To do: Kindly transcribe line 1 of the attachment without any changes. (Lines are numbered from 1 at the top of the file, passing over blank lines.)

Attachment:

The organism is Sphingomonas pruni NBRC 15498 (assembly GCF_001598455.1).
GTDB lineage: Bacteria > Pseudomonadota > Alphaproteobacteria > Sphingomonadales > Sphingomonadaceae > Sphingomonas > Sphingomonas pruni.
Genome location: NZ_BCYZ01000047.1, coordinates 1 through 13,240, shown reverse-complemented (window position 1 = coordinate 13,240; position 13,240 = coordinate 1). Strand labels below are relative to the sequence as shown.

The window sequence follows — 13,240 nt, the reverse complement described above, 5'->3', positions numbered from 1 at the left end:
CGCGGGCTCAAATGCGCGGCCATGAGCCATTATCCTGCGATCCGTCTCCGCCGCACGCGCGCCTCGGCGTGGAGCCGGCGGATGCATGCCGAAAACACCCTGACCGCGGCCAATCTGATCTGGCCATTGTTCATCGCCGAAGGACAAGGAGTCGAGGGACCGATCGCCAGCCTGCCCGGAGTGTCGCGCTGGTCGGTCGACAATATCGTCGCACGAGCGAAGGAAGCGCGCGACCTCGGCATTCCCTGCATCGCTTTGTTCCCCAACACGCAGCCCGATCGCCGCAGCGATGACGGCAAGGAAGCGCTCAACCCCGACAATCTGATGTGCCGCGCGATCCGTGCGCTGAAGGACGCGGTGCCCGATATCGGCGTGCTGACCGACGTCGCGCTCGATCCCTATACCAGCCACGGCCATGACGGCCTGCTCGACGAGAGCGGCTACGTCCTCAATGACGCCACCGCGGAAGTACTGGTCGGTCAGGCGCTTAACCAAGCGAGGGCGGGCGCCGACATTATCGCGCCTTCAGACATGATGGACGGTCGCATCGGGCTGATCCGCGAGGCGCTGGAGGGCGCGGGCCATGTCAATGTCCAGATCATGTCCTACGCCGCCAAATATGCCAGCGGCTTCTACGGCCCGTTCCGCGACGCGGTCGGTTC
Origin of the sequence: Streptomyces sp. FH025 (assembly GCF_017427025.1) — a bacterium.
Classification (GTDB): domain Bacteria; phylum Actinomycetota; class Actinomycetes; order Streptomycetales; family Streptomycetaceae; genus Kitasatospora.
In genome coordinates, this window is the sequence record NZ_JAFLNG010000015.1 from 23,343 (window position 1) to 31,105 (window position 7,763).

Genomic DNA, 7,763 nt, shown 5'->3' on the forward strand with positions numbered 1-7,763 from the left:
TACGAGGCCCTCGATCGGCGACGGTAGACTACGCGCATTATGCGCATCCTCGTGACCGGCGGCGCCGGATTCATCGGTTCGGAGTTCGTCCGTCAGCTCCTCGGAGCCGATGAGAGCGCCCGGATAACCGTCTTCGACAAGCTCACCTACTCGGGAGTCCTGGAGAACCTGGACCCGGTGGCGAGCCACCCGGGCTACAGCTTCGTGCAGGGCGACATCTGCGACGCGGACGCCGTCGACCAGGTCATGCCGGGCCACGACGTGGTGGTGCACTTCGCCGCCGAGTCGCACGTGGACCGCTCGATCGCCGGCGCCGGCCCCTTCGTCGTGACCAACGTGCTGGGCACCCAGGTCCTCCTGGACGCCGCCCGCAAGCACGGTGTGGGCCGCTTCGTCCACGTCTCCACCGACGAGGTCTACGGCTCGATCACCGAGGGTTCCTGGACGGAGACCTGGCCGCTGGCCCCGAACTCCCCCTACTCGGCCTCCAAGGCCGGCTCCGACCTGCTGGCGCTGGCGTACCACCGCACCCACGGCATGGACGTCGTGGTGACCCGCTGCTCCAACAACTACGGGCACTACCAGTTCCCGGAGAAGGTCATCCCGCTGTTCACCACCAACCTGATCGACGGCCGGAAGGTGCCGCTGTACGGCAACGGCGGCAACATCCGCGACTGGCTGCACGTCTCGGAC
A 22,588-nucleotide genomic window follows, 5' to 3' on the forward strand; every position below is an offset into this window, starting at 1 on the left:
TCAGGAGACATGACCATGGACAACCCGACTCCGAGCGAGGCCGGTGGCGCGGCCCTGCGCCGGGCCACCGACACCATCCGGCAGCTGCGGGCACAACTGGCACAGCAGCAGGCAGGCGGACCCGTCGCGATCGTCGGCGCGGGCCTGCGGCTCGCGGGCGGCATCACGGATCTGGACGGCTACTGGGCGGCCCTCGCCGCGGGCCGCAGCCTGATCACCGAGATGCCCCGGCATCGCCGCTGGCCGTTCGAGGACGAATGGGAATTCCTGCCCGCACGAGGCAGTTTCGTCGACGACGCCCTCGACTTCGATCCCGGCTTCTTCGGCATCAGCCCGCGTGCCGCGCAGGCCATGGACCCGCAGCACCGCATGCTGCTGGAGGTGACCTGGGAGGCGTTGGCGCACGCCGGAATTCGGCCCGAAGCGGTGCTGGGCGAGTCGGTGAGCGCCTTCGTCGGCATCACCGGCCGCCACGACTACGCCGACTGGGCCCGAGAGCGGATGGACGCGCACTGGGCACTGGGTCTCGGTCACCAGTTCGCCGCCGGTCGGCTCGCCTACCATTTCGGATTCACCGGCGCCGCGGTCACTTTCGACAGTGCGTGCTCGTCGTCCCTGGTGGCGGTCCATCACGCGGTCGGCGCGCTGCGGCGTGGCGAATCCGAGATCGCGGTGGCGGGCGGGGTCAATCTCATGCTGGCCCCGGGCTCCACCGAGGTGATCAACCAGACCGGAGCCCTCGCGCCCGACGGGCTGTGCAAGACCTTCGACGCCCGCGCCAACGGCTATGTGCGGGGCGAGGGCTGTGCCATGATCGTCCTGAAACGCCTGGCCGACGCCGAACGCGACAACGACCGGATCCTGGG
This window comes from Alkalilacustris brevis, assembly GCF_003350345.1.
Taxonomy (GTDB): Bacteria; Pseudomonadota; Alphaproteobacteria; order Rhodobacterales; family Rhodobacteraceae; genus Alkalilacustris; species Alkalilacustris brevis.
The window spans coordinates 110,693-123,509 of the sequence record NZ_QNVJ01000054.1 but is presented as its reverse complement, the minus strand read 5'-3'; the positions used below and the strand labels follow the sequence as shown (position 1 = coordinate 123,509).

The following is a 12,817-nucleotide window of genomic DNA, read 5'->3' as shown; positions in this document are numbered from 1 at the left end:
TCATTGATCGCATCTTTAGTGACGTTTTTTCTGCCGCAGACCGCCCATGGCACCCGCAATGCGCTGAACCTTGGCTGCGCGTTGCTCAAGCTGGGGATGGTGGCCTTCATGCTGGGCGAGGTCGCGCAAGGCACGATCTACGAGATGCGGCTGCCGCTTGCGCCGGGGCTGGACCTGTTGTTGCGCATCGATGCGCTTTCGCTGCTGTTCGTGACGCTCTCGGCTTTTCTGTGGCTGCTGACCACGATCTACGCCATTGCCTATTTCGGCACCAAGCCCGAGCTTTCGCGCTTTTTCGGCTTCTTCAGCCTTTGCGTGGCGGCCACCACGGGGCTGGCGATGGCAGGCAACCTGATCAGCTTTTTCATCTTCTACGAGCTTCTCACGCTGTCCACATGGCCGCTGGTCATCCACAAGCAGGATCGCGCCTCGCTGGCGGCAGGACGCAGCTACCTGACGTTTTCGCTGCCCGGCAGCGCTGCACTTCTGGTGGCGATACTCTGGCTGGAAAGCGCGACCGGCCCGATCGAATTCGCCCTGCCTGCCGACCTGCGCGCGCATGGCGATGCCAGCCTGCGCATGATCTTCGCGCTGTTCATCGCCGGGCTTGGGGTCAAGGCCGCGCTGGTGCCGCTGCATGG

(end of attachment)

The organism is Sphingomonas pruni NBRC 15498 (assembly GCF_001598455.1).